Posted in Grains, Plant Based, Potatoes, Sides, Vegan

Vegan Soul Food Lunch Plate

Most days I know what I want to eat for lunch and that usually consists of some type of vegan salad. I’m not talking about your basic iceberg lettuce-tomato-cucumber combo, either. I’m talking a nice salad loaded up with vegetables, colors, vitamins and nutrients, but not with calories.

If you like quinoa, here is a salad for you. Do you prefer bulgur? Here is one for you. Get plenty of tips on how to make glorious vegan salads here.

But some days I’m not sure what I want and one of those days recently, an idea fell into my lap. We had just come from the grocery store where I found turnips with some lovely greens on top so I yanked the tops off of a few more bunches because that’s totally allowed here (and its free) and decided I would make some turnip greens at some point in the future. Then my mother-in-law showed up with a big bag of Monk’s Rhubarb, which I had honestly ever heard of before. But my father-in-law had already rinsed them so I nibbled on a leaf and realized I could add them to the turnip greens for more dark leafy greens.

From there, this vegan soul food lunch plate was born.

Why is it a lunch plate? That’s simple. If you find a soul food restaurant near you, chances are good there will be a lunch plate special that allows you to mix and match your favorite soul food menu items for one yummy lunch. In some areas, you might even find a entrepreneur offering them up around the neighborhood for a very good price.

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Posted in Herbs, Plant Based, Potatoes, Vegan

Impromptu Vegan Soul Food ~ Turnip Greens & Potatoes

One of the hardest parts about trying to eat healthy while traveling is that you’re at the mercy of the food trends of wherever you are, which of course means you can pretty much always find fresh produce. Fruits and vegetables are always in season somewhere nearby, but what exactly is there and it’s quality is always a crap shoot.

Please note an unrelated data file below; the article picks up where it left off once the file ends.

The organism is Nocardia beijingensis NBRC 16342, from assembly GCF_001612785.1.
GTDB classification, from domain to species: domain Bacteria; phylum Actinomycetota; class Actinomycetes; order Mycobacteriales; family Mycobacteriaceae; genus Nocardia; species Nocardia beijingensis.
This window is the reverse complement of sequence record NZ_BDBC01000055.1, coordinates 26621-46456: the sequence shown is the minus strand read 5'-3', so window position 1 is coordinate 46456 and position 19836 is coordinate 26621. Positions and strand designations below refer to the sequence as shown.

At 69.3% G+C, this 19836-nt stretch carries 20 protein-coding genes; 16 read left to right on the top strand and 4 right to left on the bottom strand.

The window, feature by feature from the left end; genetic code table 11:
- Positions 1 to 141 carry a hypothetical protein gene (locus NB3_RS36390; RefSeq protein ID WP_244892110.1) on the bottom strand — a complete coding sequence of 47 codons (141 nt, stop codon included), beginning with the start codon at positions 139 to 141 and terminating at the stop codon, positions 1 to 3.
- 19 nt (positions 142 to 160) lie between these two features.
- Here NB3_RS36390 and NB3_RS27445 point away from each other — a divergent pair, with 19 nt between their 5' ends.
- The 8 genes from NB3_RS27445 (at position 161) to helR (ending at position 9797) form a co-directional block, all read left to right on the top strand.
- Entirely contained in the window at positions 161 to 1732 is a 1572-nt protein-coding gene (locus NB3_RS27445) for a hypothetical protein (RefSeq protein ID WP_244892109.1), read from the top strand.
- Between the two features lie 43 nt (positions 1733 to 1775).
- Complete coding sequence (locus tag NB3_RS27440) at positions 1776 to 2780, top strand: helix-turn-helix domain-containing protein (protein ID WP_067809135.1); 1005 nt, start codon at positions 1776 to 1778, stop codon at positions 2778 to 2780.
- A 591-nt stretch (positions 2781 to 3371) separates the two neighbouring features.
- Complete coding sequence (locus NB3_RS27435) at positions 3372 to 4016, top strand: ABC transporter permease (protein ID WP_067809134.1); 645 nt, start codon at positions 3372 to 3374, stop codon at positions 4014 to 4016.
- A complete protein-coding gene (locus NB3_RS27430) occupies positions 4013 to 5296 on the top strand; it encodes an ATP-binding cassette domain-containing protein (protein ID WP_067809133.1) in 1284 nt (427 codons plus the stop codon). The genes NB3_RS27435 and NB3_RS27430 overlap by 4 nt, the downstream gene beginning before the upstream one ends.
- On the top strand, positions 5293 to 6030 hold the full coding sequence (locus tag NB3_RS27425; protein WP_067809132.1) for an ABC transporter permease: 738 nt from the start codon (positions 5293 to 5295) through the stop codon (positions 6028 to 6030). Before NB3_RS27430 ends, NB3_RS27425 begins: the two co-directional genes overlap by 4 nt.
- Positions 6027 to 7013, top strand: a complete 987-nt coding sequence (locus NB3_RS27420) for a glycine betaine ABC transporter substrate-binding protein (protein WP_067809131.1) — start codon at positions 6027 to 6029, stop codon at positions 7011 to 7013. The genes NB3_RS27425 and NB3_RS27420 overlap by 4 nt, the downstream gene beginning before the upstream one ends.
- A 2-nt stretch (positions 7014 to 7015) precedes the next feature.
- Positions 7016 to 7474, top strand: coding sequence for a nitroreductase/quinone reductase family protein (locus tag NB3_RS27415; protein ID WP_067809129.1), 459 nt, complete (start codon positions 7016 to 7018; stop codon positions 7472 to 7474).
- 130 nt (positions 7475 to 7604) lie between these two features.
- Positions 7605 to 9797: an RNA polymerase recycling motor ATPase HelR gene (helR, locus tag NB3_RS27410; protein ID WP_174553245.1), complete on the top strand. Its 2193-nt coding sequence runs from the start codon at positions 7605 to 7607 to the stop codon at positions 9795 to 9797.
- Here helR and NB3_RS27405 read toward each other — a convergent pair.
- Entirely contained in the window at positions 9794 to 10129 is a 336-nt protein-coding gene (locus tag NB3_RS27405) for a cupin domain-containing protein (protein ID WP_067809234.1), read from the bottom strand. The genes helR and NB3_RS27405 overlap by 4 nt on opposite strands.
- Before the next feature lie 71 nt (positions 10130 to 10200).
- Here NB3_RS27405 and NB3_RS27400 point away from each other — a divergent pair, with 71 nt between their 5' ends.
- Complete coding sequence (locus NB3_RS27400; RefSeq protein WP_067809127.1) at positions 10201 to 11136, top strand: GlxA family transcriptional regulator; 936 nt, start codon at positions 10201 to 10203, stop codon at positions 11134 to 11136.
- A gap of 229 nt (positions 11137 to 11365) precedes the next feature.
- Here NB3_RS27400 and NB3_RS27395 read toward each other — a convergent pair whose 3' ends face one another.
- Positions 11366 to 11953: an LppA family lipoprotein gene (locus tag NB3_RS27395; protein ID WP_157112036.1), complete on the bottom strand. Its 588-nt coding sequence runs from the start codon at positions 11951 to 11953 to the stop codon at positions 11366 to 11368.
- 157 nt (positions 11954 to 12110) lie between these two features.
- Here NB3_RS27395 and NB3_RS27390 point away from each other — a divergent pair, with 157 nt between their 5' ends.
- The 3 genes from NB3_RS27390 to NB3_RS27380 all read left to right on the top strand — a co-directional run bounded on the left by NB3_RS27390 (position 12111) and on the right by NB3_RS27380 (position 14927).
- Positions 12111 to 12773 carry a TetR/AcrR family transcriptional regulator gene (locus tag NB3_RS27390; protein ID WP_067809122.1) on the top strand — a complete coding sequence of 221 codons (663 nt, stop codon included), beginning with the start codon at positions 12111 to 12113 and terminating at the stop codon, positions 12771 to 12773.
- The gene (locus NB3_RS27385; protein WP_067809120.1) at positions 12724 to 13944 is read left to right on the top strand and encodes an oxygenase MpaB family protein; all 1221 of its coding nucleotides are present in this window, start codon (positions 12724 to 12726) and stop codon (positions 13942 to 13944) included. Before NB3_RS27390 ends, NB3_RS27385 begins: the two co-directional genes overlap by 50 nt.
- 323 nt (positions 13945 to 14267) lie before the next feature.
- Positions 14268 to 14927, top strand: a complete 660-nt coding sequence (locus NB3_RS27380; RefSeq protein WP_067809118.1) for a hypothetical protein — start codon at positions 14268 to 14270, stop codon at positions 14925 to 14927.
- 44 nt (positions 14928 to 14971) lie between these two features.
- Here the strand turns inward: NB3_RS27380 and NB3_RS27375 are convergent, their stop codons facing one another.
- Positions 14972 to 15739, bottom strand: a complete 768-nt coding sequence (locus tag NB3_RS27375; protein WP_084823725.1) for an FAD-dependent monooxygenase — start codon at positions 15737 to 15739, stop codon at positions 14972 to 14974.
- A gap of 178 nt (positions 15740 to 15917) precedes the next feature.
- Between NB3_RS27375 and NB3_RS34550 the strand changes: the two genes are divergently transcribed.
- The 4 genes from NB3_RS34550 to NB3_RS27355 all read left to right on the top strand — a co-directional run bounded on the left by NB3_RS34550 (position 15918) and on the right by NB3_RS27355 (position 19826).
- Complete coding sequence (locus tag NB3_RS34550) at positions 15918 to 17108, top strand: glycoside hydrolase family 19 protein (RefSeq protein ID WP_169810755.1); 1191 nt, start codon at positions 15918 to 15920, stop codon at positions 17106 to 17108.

But I found that having patience comes in really handy when it comes to finding hidden gems in foreign (to me) supermarkets. One of those gems for me is turnip greens. Both of my grandmothers hail from the southern United States which means soul food runs deep in the veins of my childhood. Though admittedly I haven’t eaten much soul food in the past decade or so, there are times when the craving for it is as strong as the craving for my granny’s corn bread made with actual bits of corn!

Imagine my surprise when I happened upon a big basket of turnips with their greens in tact and in excellent condition.

The thing I love about the fact that the Romanian diet is heavy on meat and cheese is that you can get all types of greens–turnips, carrot, kohlrabi–for FREE! That’s right, because they are basically considered trash or ‘refuse’ you can just rip the greens off the vegetables and toss’em in a bag. I was fully prepared to pay for them and I was doubly excited when the cashier looked at me like I was crazy for wanting to buy “garbage”. Their loss is my win.


Since my diet is a plant based one, it takes a bit more finesse to make the greens rich and flavorful. You can’t just toss in a hunk of dead animal for a few hours so you need to layer the flavors.

But first, wash the turnip greens. I put them in my salad spinner, rinsing 3 or 4 times before they’re ready to go. Peel & chop the turnips and set aside.

Before I add potatoes, turnips, onions, garlic and bell pepper to the pot, I like to add in some cumin seeds for depth of flavor. When they start to pop, add the vegetables and slowly add the greens in batches. I like to add bay leaves for simmering and grated garlic to the water but you should figure out what your favorite flavor profile is before you get started.

Everything, the potatoes, turnips and greens, all cook in one pot so the flavors blend together beautifully. But if you’re feeling fancy, quick fry the potatoes so there’s a nice crunch on the edges that’ll withstand the juicy goodness of the greens.

Hot sauce is totally optional but for me, there’s something about greens and hot sauce that takes me back to Sunday dinners, family gatherings and loud holidays in the Mid-west.

Since we all know I’m focused on getting healthier and losing weight at the moment,I let the dish stand as is but you can always add cornbread to this or even some crispy smoked tofu for that extra fatty flavor.

Since you don’t need to use animal products, this is actually a pretty quick cooking dish. Turnip greens and a lighter and less bitter of the dark leafy greens and the stems are delicious, not to mention packed with vitamins & nutrients.

Don’t take my word for it. 1 cup of turnip greens is just 29 calories, and rich in Vitamins A, C & K.

Just remember to keep a light hand with the salt and if you’re worried about a bland dish, don’t. Add fresh herbs to the pot while sauteing the veggies or make a cheese cloth filled with herbs & spices and drop it in while you simmer.

If you have tips or tricks you think I’ve missed, leave it in the comments!